Date of Award

Spring 1-1-2012

Document Type

Thesis

Degree Name

Master of Science (MS)

Department

Electrical, Computer & Energy Engineering

First Advisor

Zoya Popovic

Second Advisor

Edward Kuester

Third Advisor

Frank Barnes

Abstract

A method for designing wearable antennas at microwave frequencies is presented in this thesis. An antenna placed on the human body is heavily influenced by the electrical properties of tissues. Thus, the proposed method includes of the development of mixtures that mimic the electrical properties of human tissues in order to validate the antenna designs. Simulation of several printed antennas in the presence of tissues are performed and analyzed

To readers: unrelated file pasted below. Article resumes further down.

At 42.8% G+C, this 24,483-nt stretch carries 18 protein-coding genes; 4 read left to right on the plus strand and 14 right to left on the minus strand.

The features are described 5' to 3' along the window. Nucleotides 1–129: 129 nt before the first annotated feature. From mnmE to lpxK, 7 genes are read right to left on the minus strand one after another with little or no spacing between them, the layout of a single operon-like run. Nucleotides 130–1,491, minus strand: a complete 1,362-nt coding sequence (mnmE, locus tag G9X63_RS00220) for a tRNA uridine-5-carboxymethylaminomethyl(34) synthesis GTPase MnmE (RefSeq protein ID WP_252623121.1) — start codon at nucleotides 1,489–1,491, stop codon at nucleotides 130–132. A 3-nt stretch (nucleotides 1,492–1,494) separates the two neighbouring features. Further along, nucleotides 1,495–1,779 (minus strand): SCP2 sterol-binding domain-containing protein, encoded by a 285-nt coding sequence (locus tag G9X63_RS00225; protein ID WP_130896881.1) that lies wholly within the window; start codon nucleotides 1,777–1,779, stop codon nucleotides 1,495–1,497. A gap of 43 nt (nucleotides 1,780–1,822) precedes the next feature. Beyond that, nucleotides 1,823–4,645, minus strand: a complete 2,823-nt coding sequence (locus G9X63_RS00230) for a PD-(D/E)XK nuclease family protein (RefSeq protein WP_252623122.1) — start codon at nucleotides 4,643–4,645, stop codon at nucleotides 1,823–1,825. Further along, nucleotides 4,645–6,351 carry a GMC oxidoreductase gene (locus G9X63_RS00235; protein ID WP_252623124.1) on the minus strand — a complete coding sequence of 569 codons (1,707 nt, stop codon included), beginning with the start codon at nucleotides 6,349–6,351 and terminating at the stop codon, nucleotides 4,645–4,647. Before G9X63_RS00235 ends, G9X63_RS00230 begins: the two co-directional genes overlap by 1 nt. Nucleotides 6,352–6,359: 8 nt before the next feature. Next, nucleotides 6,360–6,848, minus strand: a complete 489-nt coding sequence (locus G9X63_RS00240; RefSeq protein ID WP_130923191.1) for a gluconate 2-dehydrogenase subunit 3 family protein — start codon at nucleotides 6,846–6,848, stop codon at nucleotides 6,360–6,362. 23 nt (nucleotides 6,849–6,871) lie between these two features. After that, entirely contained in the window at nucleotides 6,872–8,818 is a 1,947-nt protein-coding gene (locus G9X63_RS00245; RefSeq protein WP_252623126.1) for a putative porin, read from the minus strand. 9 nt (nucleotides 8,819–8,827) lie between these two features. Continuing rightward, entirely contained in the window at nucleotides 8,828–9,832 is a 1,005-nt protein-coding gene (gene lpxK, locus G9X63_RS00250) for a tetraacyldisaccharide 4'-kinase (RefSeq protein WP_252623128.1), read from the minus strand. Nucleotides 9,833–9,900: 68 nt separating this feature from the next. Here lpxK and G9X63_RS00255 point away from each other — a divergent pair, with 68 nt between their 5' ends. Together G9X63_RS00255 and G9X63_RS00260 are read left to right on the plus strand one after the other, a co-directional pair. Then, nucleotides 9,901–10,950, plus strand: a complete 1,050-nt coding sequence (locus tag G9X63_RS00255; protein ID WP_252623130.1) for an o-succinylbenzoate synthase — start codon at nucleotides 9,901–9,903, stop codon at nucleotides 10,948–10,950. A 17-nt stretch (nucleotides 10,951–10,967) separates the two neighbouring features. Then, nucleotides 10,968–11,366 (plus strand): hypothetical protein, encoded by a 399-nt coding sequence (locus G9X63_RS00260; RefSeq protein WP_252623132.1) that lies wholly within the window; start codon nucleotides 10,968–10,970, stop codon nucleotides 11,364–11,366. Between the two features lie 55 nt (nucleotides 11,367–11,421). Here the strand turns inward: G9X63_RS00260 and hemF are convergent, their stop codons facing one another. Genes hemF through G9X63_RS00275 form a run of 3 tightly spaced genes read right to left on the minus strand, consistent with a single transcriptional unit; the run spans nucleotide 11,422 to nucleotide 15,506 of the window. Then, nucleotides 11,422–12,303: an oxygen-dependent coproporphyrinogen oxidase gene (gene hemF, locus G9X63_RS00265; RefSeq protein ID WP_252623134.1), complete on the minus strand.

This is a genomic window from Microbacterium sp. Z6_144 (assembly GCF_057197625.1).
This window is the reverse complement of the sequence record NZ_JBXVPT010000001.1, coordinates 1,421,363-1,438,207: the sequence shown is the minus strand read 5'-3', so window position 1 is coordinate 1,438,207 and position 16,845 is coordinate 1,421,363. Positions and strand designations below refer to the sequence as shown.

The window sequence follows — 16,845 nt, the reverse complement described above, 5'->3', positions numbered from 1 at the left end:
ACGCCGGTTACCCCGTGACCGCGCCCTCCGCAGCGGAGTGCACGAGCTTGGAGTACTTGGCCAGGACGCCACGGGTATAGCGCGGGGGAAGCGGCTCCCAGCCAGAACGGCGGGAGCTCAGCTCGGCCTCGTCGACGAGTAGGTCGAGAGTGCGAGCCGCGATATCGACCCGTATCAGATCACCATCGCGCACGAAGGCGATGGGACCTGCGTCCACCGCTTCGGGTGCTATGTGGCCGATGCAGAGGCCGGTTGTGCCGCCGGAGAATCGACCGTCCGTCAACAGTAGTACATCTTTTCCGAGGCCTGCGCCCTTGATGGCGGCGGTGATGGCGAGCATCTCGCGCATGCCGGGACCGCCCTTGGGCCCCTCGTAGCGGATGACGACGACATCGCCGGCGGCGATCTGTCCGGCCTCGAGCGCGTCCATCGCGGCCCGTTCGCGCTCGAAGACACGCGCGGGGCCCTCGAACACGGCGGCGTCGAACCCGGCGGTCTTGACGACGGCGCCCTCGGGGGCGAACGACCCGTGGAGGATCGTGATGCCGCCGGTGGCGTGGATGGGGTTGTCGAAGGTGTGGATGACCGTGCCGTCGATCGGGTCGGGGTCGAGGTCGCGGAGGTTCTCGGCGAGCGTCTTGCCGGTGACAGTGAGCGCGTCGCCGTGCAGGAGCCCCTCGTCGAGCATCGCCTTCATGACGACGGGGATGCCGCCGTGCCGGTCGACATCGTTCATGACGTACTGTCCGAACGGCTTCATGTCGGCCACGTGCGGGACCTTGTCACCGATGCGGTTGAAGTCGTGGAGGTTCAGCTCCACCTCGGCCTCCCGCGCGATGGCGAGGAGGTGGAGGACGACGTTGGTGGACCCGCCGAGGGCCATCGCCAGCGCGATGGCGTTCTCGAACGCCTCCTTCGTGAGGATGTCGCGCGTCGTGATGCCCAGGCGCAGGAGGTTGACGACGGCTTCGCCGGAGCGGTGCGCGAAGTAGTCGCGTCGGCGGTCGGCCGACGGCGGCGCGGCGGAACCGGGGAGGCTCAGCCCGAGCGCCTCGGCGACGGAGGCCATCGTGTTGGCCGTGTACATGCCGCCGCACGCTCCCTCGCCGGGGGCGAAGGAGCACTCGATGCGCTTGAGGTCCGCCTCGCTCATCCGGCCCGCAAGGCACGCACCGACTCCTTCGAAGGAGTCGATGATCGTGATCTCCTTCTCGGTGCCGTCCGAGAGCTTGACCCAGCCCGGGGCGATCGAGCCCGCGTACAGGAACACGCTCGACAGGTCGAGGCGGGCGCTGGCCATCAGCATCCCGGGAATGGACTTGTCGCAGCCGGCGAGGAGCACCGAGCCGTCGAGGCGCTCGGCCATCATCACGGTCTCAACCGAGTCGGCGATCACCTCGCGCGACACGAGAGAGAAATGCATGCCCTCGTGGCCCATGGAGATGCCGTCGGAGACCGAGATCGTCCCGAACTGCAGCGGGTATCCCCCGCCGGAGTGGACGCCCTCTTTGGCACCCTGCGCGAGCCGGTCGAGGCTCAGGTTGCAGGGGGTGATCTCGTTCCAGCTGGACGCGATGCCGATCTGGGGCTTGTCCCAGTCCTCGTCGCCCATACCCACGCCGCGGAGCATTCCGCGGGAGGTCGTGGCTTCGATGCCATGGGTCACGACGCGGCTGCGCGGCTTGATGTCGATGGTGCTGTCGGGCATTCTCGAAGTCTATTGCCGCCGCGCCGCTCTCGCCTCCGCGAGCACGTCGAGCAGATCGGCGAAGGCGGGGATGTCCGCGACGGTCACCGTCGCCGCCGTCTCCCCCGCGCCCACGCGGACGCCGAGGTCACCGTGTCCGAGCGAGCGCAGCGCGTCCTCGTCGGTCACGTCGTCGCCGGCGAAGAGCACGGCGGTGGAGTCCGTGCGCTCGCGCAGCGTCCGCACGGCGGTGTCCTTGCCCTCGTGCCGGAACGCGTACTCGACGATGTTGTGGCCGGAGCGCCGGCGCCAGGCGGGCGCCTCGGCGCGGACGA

The work outlines the process of developing phantom tissues and their validation using an open-ended coaxial probe method. A guide-wave permittivity measurement method and a free space measurement method are also discussed. The results show lower values than expected for the complex permittivity compared to those previously published. Some reasons for the discrepancy are suggested.

Two prototype antennas are developed: a rectangular patch antenna and a dipole. A layered stack model of tissues is compared to a simpler and computationally more efficient half space model. The effect of the separation between the antenna and the tissues, the bending of tissues and the variation of tissue electrical characteristics are analyzed and quantified. The separation or bending of the tissues greatly influence the performance of the antenna, as expected.

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